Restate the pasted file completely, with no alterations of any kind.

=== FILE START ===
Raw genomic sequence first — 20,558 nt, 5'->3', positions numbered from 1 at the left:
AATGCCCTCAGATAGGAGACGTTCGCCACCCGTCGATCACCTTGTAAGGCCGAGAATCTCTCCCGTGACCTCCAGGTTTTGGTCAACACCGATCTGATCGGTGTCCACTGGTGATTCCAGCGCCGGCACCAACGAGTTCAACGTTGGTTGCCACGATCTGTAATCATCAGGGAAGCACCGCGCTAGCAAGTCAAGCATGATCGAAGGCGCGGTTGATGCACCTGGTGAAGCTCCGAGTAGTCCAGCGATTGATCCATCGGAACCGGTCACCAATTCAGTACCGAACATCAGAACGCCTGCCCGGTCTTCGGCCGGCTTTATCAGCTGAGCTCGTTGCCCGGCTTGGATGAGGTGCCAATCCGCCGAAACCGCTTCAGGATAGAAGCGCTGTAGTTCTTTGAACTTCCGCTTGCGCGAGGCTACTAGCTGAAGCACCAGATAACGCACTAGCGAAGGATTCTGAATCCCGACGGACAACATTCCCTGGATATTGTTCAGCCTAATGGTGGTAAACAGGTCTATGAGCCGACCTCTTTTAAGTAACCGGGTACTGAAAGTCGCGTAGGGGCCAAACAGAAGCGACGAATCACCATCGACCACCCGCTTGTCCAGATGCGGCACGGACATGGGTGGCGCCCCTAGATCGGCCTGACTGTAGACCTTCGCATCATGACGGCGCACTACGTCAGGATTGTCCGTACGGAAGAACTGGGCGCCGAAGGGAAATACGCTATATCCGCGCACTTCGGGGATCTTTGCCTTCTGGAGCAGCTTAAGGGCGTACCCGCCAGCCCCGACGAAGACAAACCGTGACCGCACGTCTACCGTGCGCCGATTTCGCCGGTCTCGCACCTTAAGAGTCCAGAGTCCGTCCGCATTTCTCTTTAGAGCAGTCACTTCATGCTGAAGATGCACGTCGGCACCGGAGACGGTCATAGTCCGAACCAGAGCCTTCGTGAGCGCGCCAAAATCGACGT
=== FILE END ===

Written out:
Raw genomic sequence first — 20,558 nt, 5'->3', positions numbered from 1 at the left:
AATGCCCTCAGATAGGAGACGTTCGCCACCCGTCGATCACCTTGTAAGGCCGAGAATCTCTCCCGTGACCTCCAGGTTTTGGTCAACACCGATCTGATCGGTGTCCACTGGTGATTCCAGCGCCGGCACCAACGAGTTCAACGTTGGTTGCCACGATCTGTAATCATCAGGGAAGCACCGCGCTAGCAAGTCAAGCATGATCGAAGGCGCGGTTGATGCACCTGGTGAAGCTCCGAGTAGTCCAGCGATTGATCCATCGGAACCGGTCACCAATTCAGTACCGAACATCAGAACGCCTGCCCGGTCTTCGGCCGGCTTTATCAGCTGAGCTCGTTGCCCGGCTTGGATGAGGTGCCAATCCGCCGAAACCGCTTCAGGATAGAAGCGCTGTAGTTCTTTGAACTTCCGCTTGCGCGAGGCTACTAGCTGAAGCACCAGATAACGCACTAGCGAAGGATTCTGAATCCCGACGGACAACATTCCCTGGATATTGTTCAGCCTAATGGTGGTAAACAGGTCTATGAGCCGACCTCTTTTAAGTAACCGGGTACTGAAAGTCGCGTAGGGGCCAAACAGAAGCGACGAATCACCATCGACCACCCGCTTGTCCAGATGCGGCACGGACATGGGTGGCGCCCCTAGATCGGCCTGACTGTAGACCTTCGCATCATGACGGCGCACTACGTCAGGATTGTCCGTACGGAAGAACTGGGCGCCGAAGGGAAATACGCTATATCCGCGCACTTCGGGGATCTTTGCCTTCTGGAGCAGCTTAAGGGCGTACCCGCCAGCCCCGACGAAGACAAACCGTGACCGCACGTCTACCGTGCGCCGATTTCGCCGGTCTCGCACCTTAAGAGTCCAGAGTCCGTCCGCATTTCTCTTTAGAGCAGTCACTTCATGCTGAAGATGCACGTCGGCACCGGAGACGGTCATAGTCCGAACCAGAGCCTTCGTGAGCGCGCCAAAATCGACGT